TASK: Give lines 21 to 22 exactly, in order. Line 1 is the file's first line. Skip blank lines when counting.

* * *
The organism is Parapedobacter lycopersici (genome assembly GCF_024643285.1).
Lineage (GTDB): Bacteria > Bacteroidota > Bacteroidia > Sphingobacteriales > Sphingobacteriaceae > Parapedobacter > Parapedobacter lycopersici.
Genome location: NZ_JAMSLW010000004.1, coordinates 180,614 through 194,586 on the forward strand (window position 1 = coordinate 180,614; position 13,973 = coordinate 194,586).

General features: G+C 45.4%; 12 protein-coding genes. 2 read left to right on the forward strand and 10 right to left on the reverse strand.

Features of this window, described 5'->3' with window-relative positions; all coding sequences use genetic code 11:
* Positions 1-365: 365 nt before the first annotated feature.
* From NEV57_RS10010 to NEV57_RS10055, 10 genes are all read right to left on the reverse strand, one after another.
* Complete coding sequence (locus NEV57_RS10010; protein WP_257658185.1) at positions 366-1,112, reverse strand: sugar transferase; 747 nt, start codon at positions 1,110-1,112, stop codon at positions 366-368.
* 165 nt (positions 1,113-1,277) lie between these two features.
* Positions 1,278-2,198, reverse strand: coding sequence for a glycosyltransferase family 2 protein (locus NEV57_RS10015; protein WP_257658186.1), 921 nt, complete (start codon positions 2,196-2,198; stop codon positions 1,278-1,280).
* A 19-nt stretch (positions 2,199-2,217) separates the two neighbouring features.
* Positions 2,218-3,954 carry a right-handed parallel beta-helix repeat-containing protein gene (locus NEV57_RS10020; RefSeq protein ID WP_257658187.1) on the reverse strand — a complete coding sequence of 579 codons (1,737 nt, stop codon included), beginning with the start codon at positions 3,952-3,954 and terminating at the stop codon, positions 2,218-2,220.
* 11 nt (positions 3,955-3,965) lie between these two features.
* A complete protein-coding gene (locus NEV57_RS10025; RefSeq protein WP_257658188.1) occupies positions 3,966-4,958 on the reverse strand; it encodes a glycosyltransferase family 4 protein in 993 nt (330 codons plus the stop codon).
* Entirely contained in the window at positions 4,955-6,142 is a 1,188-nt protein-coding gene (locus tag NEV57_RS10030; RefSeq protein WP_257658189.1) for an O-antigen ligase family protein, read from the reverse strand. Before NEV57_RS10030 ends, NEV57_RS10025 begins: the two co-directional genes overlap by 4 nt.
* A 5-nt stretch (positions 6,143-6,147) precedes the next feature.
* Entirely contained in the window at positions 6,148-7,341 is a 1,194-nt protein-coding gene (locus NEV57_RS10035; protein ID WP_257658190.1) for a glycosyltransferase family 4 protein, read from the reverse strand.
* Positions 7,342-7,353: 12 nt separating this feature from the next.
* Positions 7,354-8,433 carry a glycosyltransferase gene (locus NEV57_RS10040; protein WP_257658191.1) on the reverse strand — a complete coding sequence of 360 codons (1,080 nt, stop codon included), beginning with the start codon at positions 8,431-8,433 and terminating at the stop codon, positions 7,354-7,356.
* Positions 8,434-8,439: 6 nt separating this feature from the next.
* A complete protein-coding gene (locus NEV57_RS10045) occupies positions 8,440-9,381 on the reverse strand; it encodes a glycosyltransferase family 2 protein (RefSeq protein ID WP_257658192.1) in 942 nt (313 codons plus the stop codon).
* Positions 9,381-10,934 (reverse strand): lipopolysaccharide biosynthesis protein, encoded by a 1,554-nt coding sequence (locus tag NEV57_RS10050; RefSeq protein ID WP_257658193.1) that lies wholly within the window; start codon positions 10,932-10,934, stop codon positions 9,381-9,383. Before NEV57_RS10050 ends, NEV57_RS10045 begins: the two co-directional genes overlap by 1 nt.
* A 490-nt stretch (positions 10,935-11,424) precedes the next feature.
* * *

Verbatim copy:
* A complete protein-coding gene (locus NEV57_RS10045) occupies positions 8,440-9,381 on the reverse strand; it encodes a glycosyltransferase family 2 protein (RefSeq protein ID WP_257658192.1) in 942 nt (313 codons plus the stop codon).
* Positions 9,381-10,934 (reverse strand): lipopolysaccharide biosynthesis protein, encoded by a 1,554-nt coding sequence (locus tag NEV57_RS10050; RefSeq protein ID WP_257658193.1) that lies wholly within the window; start codon positions 10,932-10,934, stop codon positions 9,381-9,383. Before NEV57_RS10050 ends, NEV57_RS10045 begins: the two co-directional genes overlap by 1 nt.